Gentle reader, This post from my archive ties in several elements – Louis Simond’s 19th century observations with current links and photographs. As you can see, the Earl of Pembroke’s magnificent house, the embodiment of the Palladian ideal, has been a favorite visiting destination for centuries:
Wilton House, located in Wiltshire, is the ancestral home of the Earls of Pembroke. In 1811, Louis Simond wrote about his visit to the great house in An American in Regency England. Here is his description of the park and grounds.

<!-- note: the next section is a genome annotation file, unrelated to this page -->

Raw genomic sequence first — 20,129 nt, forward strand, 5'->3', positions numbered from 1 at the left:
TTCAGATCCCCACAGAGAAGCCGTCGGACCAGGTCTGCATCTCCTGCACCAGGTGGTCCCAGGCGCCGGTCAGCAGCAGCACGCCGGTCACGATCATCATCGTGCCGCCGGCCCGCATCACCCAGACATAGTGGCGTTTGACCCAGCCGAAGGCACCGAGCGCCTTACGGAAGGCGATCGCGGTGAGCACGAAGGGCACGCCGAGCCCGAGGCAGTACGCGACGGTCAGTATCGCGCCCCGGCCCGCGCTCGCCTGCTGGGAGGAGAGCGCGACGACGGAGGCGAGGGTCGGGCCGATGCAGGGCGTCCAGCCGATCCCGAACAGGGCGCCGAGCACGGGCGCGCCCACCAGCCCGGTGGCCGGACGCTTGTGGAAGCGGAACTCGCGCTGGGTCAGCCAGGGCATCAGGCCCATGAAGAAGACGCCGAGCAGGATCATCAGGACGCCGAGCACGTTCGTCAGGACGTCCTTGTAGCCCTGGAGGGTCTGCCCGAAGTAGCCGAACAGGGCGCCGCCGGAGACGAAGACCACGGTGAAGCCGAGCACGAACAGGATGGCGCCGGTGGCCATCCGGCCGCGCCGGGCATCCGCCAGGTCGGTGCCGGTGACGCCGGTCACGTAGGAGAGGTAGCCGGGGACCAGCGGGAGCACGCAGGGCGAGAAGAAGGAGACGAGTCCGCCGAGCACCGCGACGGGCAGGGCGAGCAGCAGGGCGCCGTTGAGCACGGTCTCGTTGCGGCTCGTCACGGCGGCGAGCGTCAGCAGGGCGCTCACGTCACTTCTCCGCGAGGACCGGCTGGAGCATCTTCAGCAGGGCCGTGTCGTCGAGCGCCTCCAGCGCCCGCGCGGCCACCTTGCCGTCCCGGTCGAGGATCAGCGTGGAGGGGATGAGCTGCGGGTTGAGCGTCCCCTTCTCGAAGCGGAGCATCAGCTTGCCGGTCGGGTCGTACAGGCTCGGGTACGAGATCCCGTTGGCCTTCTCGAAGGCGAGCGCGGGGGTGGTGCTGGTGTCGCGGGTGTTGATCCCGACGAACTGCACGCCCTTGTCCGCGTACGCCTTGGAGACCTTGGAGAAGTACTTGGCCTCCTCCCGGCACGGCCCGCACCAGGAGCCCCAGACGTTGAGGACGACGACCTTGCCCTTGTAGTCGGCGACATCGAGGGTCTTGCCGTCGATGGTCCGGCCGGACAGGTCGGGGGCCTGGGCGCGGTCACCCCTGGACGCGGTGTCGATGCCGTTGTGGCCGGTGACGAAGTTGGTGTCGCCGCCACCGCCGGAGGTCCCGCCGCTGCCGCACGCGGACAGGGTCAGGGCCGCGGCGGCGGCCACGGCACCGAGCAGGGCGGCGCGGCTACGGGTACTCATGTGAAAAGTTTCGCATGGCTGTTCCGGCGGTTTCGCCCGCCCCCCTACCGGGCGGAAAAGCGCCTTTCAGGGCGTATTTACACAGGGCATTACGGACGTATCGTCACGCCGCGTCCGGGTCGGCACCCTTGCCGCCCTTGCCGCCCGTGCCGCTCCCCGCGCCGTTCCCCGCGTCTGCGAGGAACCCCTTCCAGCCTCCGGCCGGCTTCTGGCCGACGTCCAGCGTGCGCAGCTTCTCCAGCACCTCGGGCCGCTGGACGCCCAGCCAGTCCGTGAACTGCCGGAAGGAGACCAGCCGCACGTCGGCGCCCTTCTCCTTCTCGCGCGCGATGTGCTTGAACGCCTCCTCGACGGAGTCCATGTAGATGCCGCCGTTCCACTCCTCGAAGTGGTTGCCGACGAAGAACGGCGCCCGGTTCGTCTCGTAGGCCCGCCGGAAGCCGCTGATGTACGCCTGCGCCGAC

I measured an evergreen oak (not a large tree naturally); it covered a space of seventeen paces in diameter, and the trunk was twelve feet in circumference. An elm was sixteen feet in circumference, and many appeared about equal. Beyond the water, which before it spreads out into a stagnant lake, is a lively stream, you see an insulated hill covered with wood. We went to it by a very beautiful bridge. The view from that eminence is fine, and its slope would have afforded a healthier and pleasanter situation for the house. The deer came to the call, and ate leaves held to them – too tame for beauty, as they lose by it their graceful inquietude and activity and become mere fat cattle for the shambles. Deer are a good deal out of fashion, and have given way to sheep in many parks.
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